Task difficulty modulates voluntary attention allocation, but not distraction in an auditory distraction paradigm

Márta Volosin, János Horváth

Research output: Contribution to journalArticle


Keeping task-relevant sensory events in the focus of attention while ignoring irrelevant ones is crucial for optimizing task behavior. This attention-distraction balance might change with the perceptual demands of the ongoing task: while easy tasks might be performed with low attentional effort, difficult ones require enhanced attention. The goal of the present study was to investigate how task difficulty affected allocation of attention and distractibility in an auditory distraction paradigm. Participants performed a tone duration discrimination task in which tones were rarely, occasionally presented at a rare pitch (distracters), and task difficulty was manipulated by the duration difference between short and long tones. Short tones were consistently 200 ms long, while long tone duration was 400 ms in the easy, and 260 ms in the difficult condition. Behavioral results and deviant-minus-standard event-related potential (ERP) waveforms suggested similar magnitudes of distraction in both conditions. ERPs without such a subtraction showed that tone onsets were preceded by a negative-going trend, suggesting that participants prepared for tone onsets. In the difficult condition, N1 amplitudes to tone onsets were enhanced, indicating that participants invested more attentional resources. Increased difficulty also slowed down tone offset processing as reflected by significantly delayed offset-related P1 and N1/N2 waveforms. These results suggest that although task difficulty compels participants to attend the tones more strongly, this does not have significant impact on distraction-related processing.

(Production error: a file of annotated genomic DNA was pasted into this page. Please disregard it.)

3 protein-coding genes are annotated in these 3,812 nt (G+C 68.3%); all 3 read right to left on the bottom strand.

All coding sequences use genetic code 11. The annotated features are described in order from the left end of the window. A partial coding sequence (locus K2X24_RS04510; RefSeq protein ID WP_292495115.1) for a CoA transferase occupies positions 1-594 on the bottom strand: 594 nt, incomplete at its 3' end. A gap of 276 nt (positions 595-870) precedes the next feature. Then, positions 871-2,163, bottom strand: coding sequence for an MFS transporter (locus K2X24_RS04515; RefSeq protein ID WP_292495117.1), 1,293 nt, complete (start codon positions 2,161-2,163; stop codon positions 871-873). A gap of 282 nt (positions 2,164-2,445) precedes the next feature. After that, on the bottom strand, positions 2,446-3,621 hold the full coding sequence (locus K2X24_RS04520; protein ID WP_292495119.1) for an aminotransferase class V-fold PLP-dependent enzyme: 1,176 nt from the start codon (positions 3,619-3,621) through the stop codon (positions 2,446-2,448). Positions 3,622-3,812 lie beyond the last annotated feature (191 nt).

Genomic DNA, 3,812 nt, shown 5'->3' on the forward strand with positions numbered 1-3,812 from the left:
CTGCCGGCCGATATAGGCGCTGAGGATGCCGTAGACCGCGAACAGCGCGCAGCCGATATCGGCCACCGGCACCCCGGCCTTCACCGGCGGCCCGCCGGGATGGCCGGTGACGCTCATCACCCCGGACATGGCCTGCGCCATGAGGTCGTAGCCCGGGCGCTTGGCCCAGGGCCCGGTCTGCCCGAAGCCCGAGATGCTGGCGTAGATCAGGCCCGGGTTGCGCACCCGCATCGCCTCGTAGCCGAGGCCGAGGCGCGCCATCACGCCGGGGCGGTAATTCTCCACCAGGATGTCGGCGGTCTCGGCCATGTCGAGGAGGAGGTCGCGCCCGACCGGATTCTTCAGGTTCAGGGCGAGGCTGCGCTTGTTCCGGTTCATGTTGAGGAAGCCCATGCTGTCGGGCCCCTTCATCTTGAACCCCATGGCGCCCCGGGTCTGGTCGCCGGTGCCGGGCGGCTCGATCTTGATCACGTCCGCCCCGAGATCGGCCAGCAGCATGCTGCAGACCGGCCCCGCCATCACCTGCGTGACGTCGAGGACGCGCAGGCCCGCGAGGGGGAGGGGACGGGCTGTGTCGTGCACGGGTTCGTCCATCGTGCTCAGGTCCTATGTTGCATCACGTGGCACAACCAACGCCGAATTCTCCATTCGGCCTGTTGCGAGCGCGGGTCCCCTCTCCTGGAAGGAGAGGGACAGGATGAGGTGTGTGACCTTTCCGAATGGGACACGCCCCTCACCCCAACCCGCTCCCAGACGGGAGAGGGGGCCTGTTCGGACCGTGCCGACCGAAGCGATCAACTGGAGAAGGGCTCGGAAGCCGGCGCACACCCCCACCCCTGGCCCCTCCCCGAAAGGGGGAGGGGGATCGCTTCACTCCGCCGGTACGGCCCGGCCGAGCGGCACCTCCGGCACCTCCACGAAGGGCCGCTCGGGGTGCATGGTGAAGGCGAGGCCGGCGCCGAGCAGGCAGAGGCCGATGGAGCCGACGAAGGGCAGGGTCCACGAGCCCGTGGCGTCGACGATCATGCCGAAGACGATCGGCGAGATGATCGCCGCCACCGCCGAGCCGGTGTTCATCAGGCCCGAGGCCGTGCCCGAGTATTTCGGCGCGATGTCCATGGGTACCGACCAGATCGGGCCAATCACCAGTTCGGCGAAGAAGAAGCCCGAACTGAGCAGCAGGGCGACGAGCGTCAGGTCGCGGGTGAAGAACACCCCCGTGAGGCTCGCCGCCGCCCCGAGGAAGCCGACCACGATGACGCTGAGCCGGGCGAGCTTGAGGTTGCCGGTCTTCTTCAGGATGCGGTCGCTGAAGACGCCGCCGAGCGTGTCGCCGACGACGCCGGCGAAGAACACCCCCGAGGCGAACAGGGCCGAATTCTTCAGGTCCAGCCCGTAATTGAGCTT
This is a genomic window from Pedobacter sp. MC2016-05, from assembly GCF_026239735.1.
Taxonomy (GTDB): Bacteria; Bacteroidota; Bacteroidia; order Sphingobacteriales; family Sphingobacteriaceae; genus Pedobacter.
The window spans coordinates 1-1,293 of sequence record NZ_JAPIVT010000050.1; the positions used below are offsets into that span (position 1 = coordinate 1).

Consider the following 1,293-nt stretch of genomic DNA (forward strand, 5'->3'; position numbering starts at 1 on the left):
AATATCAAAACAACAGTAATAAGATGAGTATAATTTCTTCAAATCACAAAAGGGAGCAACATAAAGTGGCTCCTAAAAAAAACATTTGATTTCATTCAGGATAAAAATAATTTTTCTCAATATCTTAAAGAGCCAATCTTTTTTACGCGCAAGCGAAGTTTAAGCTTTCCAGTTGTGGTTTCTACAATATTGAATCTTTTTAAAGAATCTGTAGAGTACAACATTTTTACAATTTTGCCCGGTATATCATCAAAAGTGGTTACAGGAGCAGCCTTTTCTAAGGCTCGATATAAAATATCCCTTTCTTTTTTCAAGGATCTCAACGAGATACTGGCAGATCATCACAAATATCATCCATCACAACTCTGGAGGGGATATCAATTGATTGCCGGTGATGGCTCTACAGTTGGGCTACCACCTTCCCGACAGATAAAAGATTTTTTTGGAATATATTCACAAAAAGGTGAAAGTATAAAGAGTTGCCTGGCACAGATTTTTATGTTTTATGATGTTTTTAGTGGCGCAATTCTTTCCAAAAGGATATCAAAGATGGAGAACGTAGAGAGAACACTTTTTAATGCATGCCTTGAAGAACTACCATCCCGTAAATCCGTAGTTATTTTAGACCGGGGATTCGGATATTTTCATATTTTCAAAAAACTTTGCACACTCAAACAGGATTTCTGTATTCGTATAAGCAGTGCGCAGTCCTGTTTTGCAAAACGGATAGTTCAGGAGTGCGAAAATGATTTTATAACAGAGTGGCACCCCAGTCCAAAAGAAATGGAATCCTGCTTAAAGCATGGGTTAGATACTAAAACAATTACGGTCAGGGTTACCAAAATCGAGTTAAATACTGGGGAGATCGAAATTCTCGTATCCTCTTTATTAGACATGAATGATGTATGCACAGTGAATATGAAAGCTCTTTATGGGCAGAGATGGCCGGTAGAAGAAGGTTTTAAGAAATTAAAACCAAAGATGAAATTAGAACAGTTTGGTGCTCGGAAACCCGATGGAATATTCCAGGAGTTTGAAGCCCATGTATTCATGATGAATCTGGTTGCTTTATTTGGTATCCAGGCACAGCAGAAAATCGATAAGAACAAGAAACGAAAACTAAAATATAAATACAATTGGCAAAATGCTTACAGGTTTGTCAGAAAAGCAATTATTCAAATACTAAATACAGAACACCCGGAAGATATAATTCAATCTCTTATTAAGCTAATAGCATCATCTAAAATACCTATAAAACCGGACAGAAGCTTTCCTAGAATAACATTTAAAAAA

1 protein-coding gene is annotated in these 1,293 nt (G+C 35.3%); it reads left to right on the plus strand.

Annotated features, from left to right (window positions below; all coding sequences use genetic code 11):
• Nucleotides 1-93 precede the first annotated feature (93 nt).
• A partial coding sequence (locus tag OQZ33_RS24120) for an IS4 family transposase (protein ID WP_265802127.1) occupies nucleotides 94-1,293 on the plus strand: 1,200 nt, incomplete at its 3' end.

Original languageEnglish
Article number146565
JournalBrain research
Publication statusPublished - Jan 15 2020



  • Attention
  • Distraction
  • Event-related potentials
  • N1
  • Offset potentials
  • Task difficulty

ASJC Scopus subject areas

  • Neuroscience(all)
  • Molecular Biology
  • Clinical Neurology
  • Developmental Biology

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